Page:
10. As our economies grow, we recognize the importance of meeting our energy needs from a wide variety of sources ranging from traditional fuels to renewables to other clean technologies. As we each implement our own individual energy strategies, we embrace the pursuit of an appropriate mix from all of the above in an environmentally safe, sustainable, secure, and affordable manner. We also recognize the importance of pursuing and promoting sustainable energy and low carbon policies in order to tackle the global challenge of climate change. To facilitate the trade of energy around the world, we commit to take further steps to remove obstacles to the evolution of global energy infrastructure; to reduce barriers and refrain from discriminatory measures that impede market access; and to pursue universal access to cleaner, safer, and more affordable energy. We remain committed to the principles on global energy security adopted by the G-8 in St. Petersburg.
11. As we pursue energy security, we will do so with renewed focus on safety and sustainability. We are committed to establishing and sharing best practices on energy production, including exploration in frontier areas and the use of technologies such as deep water drilling and hydraulic fracturing, where allowed, to allow for the safe development of energy sources, taking into account environmental concerns over the life of a field. In light of the nuclear accident triggered by the tsunami in Japan, we continue to strongly support initiatives to carry out comprehensive risk and safety assessments of existing nuclear installations and to strengthen the implementation of relevant conventions to aim for high levels of nuclear safety.
12. We recognize that increasing energy efficiency and reliance on renewables and other clean energy technologies can contribute significantly to energy security and savings, while also addressing climate change and promoting sustainable economic growth and innovation. We welcome sustained, cost-effective policies to support reliable renewable energy sources and their market integration. We commit to advance appliance and equipment efficiency, including through comparable and transparent testing procedures, and to promote industrial and building efficiency through energy management systems.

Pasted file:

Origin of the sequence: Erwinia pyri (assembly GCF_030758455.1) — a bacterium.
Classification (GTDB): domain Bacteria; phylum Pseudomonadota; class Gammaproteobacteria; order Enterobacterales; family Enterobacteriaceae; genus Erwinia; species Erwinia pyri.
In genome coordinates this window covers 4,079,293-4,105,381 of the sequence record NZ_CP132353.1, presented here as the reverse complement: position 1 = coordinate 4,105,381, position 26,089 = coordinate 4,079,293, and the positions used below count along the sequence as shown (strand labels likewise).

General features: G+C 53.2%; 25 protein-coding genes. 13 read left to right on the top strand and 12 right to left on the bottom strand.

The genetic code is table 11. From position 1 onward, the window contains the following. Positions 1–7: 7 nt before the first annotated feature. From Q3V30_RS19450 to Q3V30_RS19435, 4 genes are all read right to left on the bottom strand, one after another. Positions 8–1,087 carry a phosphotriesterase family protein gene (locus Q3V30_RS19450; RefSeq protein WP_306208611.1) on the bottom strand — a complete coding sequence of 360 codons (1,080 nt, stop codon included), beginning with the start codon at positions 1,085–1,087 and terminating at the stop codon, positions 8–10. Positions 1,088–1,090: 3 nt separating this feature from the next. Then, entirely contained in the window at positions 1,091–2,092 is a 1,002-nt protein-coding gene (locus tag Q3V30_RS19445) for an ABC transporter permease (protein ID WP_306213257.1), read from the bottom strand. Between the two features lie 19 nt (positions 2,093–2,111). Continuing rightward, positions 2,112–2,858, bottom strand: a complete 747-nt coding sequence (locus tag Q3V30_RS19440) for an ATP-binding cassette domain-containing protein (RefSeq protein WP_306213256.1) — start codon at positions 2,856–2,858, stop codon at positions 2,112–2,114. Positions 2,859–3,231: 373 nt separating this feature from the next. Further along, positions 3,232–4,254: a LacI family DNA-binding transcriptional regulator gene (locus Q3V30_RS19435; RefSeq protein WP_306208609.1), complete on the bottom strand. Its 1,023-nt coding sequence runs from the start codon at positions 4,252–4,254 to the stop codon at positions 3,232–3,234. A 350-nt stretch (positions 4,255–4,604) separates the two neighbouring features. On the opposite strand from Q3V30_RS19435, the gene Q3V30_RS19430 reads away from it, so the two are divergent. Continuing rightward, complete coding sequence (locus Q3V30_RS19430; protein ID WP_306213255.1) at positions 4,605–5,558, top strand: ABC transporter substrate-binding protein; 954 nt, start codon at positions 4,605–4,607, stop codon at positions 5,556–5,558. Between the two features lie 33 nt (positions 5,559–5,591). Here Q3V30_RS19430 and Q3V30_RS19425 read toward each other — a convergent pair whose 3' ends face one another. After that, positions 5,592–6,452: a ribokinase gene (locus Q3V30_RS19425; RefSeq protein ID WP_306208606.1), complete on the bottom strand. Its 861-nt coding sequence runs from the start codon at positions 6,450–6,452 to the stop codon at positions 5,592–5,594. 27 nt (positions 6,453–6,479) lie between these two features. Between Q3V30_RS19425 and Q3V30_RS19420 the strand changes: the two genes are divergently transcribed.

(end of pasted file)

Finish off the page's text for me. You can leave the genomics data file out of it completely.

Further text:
13. We agree to continue our efforts to address climate change and recognize the need for increased mitigation ambition in the period to 2020, with a view to doing our part to limit effectively the increase in global temperature below 2ºC above pre-industrial levels, consistent with science. We strongly support the outcome of the 17th Conference of the Parties to the U.N. Framework Convention on Climate Change (UNFCCC) in Durban to implement the Cancun agreements and the launch of the Durban Platform, which we welcome as a significant breakthrough toward the adoption by 2015 of a protocol, another legal instrument or an agreed outcome with legal force applicable to all Parties, developed and developing countries alike. We agree to continue to work together in the UNFCCC and other fora, including through the Major Economies Forum, toward a positive outcome at Doha.
14. Recognizing the impact of short-lived climate pollutants on near-term climate change, agricultural productivity, and human health, we support, as a means of promoting increased ambition and complementary to other CO2 and GHG emission reduction efforts, comprehensive actions to reduce these pollutants, which, according to UNEP and others, account for over thirty percent of near-term global warming as well as 2 million premature deaths a year. Therefore, we agree to join the Climate and Clean Air Coalition to Reduce Short-lived Climate Pollutants.
15. In addition, we strongly support efforts to rationalize and phase-out over the medium term inefficient fossil fuel subsidies that encourage wasteful consumption, and to continue voluntary reporting on progress.
Food Security and Nutrition
16. For over a decade, the G-8 has engaged with African partners to address the challenges and opportunities afforded by Africa's quest for inclusive and sustainable development. Our progress has been measurable, and together we have changed the lives of hundreds of millions of people. International assistance alone, however, cannot fulfill our shared objectives. As we move forward, and even as we recommit to working together to reduce poverty, we recognize that our task is also to foster the change that can end it, by investing in Africa's growth, its expanding role in the global economy, and its success. As part of that effort, we commit to fulfill outstanding L'Aquila financial pledges, seek to maintain strong support to address current and future global food security challenges, including through bilateral and multilateral assistance, and agree to take new steps to accelerate progress towards food security and nutrition in Africa and globally, on a complementary basis.